“Looking over the lot in the presence of the kennel feeder, whose name was Jervis, before the Duke arrived, the man pointed out to me a very fine hound indeed. He was black and white. Jervis said, ‘That is the best bred hound in the kennels, but I don’t think his Grace will keep him.’ I asked, ‘Why not?’ and Jervis said, ‘Because his legs are not quite straight.’ I expressed the hope that the Duke would draft the hound, for I saw what a magnificent animal he was; quite perfect in every respect except his legs. Jervis told me that all his sort were generally straight, and he thought this one must have been kept tied up at quarters, which system is the destruction of a great many young hounds every year. I asked how Stormer, as I think he was then called, was bred, and was told that his blood was direct from Mr. Meynell’s best sort. While the Duke was drafting the young hounds I was very anxious, fearing he might keep this one; but luckily he did not, and I got him.
“Furrier turned out a wonder. He was as sensible as any Christian, had not a fault, and when he learned what his duty was, which he did in a very short time, never committed an error. I never saw a hound that could top the fences like him; a gate was nothing to him; he merely touched the top bar; no fence except a bullfinch could stop him; and at the end of the hardest day he came home with his stern up as if he had never been out at all. Almost all his stock followed his example; I never had so good a sort in my life.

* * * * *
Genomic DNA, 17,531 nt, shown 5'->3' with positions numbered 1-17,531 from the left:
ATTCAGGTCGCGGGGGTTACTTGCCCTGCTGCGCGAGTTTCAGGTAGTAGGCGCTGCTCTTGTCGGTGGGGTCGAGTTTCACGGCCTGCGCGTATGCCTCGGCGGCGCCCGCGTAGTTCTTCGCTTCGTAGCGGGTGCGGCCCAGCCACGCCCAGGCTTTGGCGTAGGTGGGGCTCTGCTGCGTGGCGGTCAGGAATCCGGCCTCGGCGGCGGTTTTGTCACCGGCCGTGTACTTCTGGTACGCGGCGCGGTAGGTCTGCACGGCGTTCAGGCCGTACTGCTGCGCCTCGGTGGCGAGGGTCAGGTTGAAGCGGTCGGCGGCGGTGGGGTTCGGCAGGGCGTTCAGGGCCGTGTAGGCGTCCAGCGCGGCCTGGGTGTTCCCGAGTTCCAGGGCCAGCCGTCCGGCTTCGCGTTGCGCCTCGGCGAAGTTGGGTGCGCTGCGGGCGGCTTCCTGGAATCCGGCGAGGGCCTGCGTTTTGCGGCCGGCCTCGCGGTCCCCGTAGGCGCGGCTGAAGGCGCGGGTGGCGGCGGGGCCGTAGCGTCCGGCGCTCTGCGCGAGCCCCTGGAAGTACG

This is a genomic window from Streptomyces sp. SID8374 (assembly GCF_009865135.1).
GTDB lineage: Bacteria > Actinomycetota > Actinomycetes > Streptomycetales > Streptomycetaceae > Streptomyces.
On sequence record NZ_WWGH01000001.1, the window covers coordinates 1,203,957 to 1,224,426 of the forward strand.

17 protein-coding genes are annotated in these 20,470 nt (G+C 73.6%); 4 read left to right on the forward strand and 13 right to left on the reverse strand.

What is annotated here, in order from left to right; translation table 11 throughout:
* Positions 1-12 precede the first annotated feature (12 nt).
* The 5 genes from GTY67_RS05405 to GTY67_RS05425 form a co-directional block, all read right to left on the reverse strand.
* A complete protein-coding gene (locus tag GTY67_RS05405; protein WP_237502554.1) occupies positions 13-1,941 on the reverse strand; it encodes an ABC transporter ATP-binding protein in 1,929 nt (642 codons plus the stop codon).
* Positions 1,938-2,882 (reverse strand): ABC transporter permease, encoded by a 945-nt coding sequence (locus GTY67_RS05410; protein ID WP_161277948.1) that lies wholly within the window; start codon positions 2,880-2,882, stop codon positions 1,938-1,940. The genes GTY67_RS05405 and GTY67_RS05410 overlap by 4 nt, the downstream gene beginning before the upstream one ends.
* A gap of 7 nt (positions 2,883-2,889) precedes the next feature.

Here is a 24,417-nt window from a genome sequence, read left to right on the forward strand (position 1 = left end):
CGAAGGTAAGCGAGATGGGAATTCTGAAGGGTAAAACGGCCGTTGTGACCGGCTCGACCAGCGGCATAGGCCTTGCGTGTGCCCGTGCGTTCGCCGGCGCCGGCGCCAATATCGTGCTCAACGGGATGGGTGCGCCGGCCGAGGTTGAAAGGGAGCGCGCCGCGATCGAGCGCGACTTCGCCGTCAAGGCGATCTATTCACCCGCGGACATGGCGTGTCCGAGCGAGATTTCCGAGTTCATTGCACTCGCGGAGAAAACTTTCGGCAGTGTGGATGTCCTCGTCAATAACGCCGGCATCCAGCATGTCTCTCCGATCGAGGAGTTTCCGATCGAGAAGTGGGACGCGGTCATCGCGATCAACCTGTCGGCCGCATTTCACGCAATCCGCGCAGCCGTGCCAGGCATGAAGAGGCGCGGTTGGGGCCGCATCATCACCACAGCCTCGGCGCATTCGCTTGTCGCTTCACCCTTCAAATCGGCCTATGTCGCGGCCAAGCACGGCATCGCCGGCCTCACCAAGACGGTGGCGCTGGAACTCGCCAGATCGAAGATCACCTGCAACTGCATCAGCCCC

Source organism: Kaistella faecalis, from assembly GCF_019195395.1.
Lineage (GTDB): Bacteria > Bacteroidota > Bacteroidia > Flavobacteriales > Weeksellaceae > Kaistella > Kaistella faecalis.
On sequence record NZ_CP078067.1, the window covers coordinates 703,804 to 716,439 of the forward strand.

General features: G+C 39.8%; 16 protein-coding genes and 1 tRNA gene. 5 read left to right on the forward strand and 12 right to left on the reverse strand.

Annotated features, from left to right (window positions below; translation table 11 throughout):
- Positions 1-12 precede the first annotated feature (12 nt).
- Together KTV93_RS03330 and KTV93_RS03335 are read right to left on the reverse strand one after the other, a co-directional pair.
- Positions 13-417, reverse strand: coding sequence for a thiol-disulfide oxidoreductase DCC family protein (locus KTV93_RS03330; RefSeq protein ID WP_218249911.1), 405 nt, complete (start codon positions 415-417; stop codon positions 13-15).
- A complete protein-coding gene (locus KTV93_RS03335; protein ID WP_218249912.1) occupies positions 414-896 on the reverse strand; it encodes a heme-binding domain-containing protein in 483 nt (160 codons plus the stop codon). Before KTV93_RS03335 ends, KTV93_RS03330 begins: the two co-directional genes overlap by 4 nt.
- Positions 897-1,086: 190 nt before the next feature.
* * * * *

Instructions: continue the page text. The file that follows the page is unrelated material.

“Among the pack I bought from Lord Vernon was a dog hound descended from Lord Yarborough’s sort whose get were as stout as those of Furrier, but had not his other qualities. I mixed them, and certainly the cross turned out marvelously. More than half my pack were Furriers, and Sir Richard Sutton’s were the same. Sir Richard swore by them. Any hounds in other packs which have distinguished themselves are generally to be traced to old Furrier.”